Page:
As best seen in FIG. 115, inlet port 354 of the rate control assembly is in communication with the outlet port 416 a of reservoir 416 via a passageway 441 with which it is in communication. As the pusher assembly 170 is urged forwardly by the stored energy means, the fluid contained within reservoir 416 will flow through the outlet port 416 a, through passageway 441 and into inlet 354 of the rate control assembly in a manner to permit each of the micro channels and each of the macro channels of the rate control plate 350 to fill with the medicinal fluid to be dispensed to the patient.

In using the apparatus of this latest form of the invention, rotation of the micro rate selector knob 370 will permit each of the spaced outlets of the micro channels to selectively be aligned with a selected one of the outlets 356 a, 356 b, 356 c, 356 d and 356 e of the rate control cover 352. The fluid can then flow into a selected one of the plurality of passages 374 a, 374 b, 374 c, 374 d and 374 e, formed in the micro rate selector knob 370, into axially extending passageway 376, into the administration line via a circumferentially extending fluid flow passageway 387 (see FIGS. 103, 103C and 114), into the administration line 108 and then on to the patient at a precise micro rate of flow.

As before, selector knob 370 is provided with a plurality of circumferentially spaced apart indexing cavities that closely receive the end of an indexing finger 392 a of an outwardly extending locking arm 392 (FIG. 116) which forms a part of the flow control means of the invention and functions to prevent rotation selector knob 370. (see also FIGS. 102 and 104). Finger 392 a is continuously urged into a selected one of the indexing cavities 390 formed in knob 370 by a coiled spring 394 (FIGS. 97, 104 and 116). As before, in order to permit rotation of knob 370, arm 392 must be pushed inwardly against the urging of spring 394.

In a similar manner, rotation of the macro rate selector knob 380 will permit each of the spaced outlets of the macro channels to selectively be aligned with a selected one of the outlets 360 a, 360 b, 360 c, 360 d and 360 e of the rate control cover 352. The fluid can then flow into a selected one of the plurality of passages 384 a, 384 b, 384 c, 384 d and 384 e formed in the micro rate selector knob 380, into axially extending passageway 386, into the administration line via a circumferentially extending fluid flow passageway 397 (see FIGS. 103 and 114), and then on to the patient at a precise macro rate of flow.

As shown in FIG. 103D, selector knob 380 is also provided with a plurality of circumferentially spaced apart indexing cavities 399 that closely receive the end of an indexing finger 402 a of an outwardly extending locking arm 402 (FIG. 116), which forms a part of the flow control means of the invention and functions to prevent rotation selector knob 380 (FIGS. 97, 98, 102, 104 and 116). Finger 402 a is continuously urged into a selected one of the indexing cavities 399 formed in knob 380 by a coiled spring 404 (FIGS. 97, 104 and 116). In order to permit rotation of knob 380, arm 402 must be pushed inwardly against the urging of spring 404.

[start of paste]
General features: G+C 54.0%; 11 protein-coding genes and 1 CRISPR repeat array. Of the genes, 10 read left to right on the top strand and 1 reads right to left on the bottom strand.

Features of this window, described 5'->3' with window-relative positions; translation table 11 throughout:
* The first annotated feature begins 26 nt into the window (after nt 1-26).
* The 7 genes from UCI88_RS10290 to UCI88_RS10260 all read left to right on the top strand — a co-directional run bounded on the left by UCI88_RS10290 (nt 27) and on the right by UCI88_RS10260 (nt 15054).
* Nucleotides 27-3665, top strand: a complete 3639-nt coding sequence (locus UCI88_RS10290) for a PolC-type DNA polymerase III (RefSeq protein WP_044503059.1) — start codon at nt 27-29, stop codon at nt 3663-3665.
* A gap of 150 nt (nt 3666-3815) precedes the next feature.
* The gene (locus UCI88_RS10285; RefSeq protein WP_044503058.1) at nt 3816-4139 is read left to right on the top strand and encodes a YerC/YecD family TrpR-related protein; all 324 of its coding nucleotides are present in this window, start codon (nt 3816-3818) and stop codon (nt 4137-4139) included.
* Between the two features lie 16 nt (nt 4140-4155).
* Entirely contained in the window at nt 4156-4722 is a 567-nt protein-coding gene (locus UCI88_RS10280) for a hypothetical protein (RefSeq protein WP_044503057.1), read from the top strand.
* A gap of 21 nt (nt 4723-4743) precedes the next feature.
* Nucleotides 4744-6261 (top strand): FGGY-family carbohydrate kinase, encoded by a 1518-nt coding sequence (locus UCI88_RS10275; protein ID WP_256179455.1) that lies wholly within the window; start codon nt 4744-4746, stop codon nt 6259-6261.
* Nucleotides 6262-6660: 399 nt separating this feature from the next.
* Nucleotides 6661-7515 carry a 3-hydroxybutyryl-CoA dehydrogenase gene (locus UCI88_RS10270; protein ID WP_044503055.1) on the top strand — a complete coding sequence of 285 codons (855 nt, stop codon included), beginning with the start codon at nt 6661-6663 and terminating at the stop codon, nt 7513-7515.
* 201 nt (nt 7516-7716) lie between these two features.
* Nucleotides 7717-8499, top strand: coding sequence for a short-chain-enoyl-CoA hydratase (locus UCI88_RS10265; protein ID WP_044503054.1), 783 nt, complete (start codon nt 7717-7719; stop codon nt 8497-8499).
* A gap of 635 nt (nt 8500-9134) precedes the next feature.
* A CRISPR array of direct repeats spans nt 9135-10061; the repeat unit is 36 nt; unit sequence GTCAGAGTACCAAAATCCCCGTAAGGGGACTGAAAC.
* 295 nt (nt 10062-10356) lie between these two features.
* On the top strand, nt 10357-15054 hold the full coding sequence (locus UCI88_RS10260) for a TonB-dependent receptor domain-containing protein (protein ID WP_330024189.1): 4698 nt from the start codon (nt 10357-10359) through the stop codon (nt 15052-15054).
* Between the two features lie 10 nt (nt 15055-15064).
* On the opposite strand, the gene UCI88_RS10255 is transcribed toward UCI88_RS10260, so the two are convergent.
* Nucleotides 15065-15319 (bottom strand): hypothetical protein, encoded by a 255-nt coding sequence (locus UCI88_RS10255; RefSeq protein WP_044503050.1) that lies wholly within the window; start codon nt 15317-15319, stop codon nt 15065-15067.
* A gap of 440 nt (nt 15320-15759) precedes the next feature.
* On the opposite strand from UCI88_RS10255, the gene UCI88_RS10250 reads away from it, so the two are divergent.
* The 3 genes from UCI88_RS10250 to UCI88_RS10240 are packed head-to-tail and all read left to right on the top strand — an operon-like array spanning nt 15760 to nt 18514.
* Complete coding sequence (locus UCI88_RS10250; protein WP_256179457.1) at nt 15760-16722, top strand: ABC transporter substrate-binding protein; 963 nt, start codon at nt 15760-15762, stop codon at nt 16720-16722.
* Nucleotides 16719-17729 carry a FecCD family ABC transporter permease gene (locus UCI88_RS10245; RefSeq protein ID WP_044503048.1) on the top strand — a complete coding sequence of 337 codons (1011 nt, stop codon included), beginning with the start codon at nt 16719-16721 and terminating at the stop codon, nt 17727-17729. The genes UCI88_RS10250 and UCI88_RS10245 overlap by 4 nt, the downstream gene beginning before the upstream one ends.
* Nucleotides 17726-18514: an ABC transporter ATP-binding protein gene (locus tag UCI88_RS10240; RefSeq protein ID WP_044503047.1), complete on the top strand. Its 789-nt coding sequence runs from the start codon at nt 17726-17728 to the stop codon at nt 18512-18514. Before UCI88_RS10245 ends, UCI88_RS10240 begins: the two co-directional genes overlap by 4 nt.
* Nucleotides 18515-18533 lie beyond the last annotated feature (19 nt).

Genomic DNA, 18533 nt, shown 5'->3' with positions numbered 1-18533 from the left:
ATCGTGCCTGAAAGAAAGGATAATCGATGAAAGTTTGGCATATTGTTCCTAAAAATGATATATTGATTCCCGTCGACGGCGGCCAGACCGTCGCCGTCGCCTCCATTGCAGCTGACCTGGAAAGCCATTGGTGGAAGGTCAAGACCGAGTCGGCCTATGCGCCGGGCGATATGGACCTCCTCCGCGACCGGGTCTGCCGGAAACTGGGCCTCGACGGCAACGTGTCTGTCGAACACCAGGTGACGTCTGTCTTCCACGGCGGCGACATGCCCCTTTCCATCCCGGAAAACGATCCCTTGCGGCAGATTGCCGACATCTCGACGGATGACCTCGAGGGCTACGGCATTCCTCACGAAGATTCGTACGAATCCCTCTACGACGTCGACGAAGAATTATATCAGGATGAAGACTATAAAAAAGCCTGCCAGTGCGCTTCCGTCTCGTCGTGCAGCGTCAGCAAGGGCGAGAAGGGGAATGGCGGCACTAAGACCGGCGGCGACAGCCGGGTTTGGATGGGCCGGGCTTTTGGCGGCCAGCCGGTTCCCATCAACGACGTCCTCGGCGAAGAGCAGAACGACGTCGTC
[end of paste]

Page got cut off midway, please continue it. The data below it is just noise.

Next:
The apparatus of this latest form of the invention also includes disabling means for irrevocably disabling the device and rendering it inert. This disabling means is identical in construction and operation to that described in connection with FIGS. 99 through 114.

Turning to FIGS. 117 and 118 yet another embodiment of the apparatus of the invention is there illustrated and generally designated by the numeral 452. This apparatus is also similar in some respects to the apparatus shown in FIGS. 99 through 114 and like numerals are used in FIGS. 117 and 118 to identify like components. As best seen in FIG. 117, the primary difference between this latest form of the invention and that shown in FIGS. 99 through 114 concerns the provision of a differently configured reservoir fill means for filling the device reservoir. More particularly, as will presently be described in greater detail, this alternate form of fill means comprises a cartridge fill vial or container 454, having a hollow glass or plastic body portion that defines a fluid chamber that is closed by a pierceable, elastomeric septum.

As best seen in FIG. 117, the apparatus here comprises a snap together outer housing 456 having a first and second portions 456 a and 456 b respectively. Housing portion 456 a comprises the reservoir portion while housing portion 456 b comprises the rate control, fill and delivery and control portions. When snapped together the housing portions define a carrying handle 457.

Disposed within first portion 456 a of outer housing 456 is the novel stored energy means of the invention for causing the fluid contained within fluid reservoir 460 to controllably flow outwardly of the housing and into the fluid dispensing means. As before, in this latest form of the invention, the stored energy means comprises a constant force spring member 38 that is carried within the first portion 456 a of the outer housing. Spring member 38 first extends due to fluid flowing into reservoir 460 and then controllably retracts in the manner shown in FIG. 117 to cause fluid flow from the device reservoir, through the dispensing means of the invention and toward the patient. Stored energy member, or constant force spring 38, is of similar construction and functions in a similar manner to that previously described. After the spring is extended it will tend to uniformly return toward its starting configuration and in so doing will exert a constant force on pusher member 170, which is housed within housing portion 456 a in the manner shown in FIG. 117. As the spring returns to its starting configuration, the fluid contained within the fluid reservoir 460 will be caused to flow outwardly through outlet 462 and toward the flow rate control means of the invention.